Some might say the most important factors in a healthy relationship are honesty and trust, but I’d challenge that and say the two most important habits in a healthy relationship are mindfulness and communication. Mindfulness, put very simply, is paying attention. This can be paying attention to yourself and your own needs, thoughts, feelings, wants. And it can be paying attention to others, their needs, thoughts, feelings, desires.
One key part of mindfulness, paying attention to where people are coming from in their actions, is giving grace in those actions. We have this awful habit of distracting ourselves and repressing emotions instead of taking the time and effort to process them. Ignoring our needs and emotions leads us into the spiral of anxiety, burnout and depression.
When you ignore the whispers of your body and spirit, they become screams. Just like when your kids don’t listen the first 50 times you ask them to do something, so you say it a little bit louder and they don’t understand why you’re “being so mean.” It’s the same thing with our own needs.
There’s a lot of great guided mindfulness meditations to help build the skills of listening to your mind, body and spirit. Journaling is another great exercise for this. Check in with your three selves – body, mind, spirit – and think about how you’re really feeling in each area. Brainstorm why you’re feeling these ways and how you could fix what’s not working for you anymore. Pray for guidance from God, Spirit, or Source. But remember, your steps can only be guided if you’re willing to move.
The second part of this is communication. Now that you understand what’s going on inside you, it’s your responsibility to explain your behavior to those around you. Let your kids know when you’re not having a good day, show them how you take time for yourself to heal. This shows them how to do that for themselves too.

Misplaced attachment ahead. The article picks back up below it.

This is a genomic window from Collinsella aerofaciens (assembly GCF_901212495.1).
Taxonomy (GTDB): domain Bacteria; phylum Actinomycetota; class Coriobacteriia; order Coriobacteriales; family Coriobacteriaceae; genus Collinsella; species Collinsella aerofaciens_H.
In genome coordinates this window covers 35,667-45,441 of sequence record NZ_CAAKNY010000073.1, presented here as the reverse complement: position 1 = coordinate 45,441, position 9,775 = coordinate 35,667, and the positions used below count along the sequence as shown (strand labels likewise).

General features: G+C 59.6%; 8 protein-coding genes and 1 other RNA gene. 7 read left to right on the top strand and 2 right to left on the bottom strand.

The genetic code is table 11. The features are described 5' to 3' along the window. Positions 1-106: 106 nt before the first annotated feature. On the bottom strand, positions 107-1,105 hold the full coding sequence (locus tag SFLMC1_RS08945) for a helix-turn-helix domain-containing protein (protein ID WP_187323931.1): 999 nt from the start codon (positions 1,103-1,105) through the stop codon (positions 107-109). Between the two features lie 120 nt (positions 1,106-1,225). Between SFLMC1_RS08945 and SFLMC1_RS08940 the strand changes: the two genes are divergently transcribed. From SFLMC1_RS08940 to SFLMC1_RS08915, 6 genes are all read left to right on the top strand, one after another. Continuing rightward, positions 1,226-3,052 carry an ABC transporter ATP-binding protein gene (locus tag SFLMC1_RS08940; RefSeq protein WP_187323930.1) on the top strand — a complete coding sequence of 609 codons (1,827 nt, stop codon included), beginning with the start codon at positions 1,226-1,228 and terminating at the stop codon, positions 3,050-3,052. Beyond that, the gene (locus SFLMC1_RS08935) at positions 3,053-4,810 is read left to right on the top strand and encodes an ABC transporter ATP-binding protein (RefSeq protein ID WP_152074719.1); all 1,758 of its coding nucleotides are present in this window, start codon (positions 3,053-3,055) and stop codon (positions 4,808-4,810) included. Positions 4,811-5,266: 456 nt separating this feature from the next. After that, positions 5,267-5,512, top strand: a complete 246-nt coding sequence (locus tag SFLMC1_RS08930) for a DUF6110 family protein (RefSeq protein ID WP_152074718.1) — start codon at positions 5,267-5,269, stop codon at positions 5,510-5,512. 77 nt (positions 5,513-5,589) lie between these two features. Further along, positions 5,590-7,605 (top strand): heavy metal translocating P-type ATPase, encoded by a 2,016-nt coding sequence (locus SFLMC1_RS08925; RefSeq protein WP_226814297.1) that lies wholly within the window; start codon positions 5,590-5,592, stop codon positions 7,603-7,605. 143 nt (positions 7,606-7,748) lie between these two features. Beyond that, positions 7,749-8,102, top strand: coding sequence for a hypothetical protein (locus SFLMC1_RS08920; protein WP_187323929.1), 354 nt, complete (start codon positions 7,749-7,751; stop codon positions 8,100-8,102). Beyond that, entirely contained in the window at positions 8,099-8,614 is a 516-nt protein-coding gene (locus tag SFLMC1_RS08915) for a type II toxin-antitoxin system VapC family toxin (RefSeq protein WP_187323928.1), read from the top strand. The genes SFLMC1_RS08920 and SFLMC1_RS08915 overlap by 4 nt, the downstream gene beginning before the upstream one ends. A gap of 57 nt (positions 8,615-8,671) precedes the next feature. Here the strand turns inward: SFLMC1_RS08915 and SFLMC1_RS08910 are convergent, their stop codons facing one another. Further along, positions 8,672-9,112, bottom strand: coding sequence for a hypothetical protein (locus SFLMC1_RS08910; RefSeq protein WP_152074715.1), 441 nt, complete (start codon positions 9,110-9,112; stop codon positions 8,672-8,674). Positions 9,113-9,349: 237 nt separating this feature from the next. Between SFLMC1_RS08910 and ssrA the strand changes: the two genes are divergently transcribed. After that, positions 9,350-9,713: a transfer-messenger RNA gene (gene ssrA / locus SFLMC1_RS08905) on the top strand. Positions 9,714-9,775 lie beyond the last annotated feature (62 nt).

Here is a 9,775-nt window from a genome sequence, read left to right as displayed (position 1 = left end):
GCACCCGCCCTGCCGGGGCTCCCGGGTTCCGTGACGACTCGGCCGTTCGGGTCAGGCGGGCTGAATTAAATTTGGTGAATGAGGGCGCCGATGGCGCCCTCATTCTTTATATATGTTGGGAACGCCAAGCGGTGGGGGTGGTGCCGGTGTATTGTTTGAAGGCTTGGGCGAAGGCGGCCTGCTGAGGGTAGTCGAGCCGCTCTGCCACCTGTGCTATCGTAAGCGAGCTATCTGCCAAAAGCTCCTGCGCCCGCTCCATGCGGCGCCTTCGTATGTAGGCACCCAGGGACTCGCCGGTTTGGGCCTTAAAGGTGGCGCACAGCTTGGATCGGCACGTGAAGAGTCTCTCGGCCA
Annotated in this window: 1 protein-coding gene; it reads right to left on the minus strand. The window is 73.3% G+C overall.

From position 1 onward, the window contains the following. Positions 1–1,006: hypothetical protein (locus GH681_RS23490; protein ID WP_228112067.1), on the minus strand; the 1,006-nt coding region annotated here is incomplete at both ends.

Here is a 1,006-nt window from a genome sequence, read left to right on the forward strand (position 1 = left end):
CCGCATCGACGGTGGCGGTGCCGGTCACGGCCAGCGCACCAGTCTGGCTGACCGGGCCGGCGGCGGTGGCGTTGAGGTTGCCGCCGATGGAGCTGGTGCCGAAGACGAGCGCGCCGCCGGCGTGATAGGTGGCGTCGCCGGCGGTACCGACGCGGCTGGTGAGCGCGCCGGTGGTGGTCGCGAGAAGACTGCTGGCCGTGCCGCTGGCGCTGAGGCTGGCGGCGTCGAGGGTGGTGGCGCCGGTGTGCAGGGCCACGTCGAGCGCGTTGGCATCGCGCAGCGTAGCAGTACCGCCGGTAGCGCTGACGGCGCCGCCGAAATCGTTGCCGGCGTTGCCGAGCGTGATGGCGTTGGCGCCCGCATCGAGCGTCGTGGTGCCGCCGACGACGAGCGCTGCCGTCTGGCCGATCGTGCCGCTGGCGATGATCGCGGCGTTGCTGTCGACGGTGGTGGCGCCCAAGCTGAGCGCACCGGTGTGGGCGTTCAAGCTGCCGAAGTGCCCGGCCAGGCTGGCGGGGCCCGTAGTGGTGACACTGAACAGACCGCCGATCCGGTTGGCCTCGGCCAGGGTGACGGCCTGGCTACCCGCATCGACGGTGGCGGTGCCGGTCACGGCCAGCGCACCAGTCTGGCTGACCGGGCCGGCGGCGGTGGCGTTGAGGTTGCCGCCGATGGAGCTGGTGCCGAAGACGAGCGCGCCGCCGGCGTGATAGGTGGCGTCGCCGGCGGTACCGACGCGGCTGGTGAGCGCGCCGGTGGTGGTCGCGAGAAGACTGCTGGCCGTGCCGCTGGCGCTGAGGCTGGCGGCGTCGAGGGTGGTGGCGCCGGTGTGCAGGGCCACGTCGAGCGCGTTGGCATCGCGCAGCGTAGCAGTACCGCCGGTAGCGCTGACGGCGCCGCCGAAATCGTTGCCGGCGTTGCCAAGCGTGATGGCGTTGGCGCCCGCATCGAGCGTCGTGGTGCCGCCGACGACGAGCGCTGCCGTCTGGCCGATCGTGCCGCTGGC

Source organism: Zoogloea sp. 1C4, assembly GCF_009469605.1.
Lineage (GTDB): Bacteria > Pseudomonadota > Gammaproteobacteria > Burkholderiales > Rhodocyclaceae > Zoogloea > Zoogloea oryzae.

I’ve seen the greatest impact in my marriage from communicating EVERYTHING with my husband. There’s so many things I didn’t think my husband would really care about or understand, or I didn’t take the time to understand either, but when I started to explain my thoughts and feelings, my behaviors made more sense. Opening up in vulnerability to let my husband into what’s really happening in my brain has been the single best thing for our marriage. It’s brought us closer together and helped us to spiritually grow together.
If you deny intimacy (either spiritual or physical) with your husband and provide no explanation, your partner is likely to blame themselves for your lack of interest. People internalize things and blame themselves when there’s no other explanation. Don’t be afraid to admit you’re stressed out about a tv show, or gassy, or whatever it is that’s got you feeling in a funk. Don’t hide the purest parts of you from your love.
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